Pure maple syrup is a delightful ingredient. It’s versatile and imparts great flavor to all baked goods. Once my goal was to bake my way through most of the recipes featured in my maple syrup cookbooks. My two favorite books are NH Maple Recipes and Simply Maple from the Ontario Maple Producers. The notes I left in the margins show I made a good effort. Naturally the breads, bars, cookies, and muffins earned starred reviews. I leave a date by each recipe to show if it's a recipe I’ve made recently. To boost my chances for future success, I record comments about the ingredients or if the baking time in the oven was accurate. According to my notes, maple syrup pies can be tricky to judge when they’re done.
I tip the maple syrup jug heavily when I'm cooking certain vegetables. Butternut squash always goes to the table with maple syrup and real butter. Steamed carrots often get a drizzle of maple (or honey) and a shake of ginger. I could go one for another hundred words about my passion for baked beans with dark robust maple syrup, molasses, onion, dry mustard and black pepper. But I’ll spare you.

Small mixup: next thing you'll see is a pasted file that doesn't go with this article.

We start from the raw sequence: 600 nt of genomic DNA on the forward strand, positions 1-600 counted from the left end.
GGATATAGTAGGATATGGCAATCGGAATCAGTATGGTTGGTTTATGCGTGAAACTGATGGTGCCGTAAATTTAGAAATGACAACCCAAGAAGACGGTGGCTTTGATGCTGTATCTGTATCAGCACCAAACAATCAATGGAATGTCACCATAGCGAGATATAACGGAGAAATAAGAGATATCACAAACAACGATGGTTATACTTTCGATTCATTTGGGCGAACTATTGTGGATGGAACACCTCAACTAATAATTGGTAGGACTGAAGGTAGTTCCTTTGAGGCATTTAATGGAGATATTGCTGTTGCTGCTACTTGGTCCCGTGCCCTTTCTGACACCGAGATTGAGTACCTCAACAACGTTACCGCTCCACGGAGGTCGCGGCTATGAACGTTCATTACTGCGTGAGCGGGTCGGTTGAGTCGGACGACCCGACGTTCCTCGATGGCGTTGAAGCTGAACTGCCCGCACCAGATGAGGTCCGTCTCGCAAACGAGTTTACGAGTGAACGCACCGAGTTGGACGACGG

If you get the chance to pick up a maple syrup cookbook, I think you’ll be pleased with most recipes you try. I rarely frost a maple cake. It’s delicious just as it is.
Granulated dry maple sugar is a product we offer. This all natural sweetener opens up many additional baking ideas. I have a scone recipe that I quite often make with dry granulated maple sugar.
You can feel good baking with maple syrup because it’s a pure and natural ingredient. Now more than ever, I realize how important it is to use minimally processed ingredients. It’s always a gain for us when we can eat wholesome foods without added artificial ingredients.
The cookbooks I mentioned are typically only available at regional maple syrup supply stores.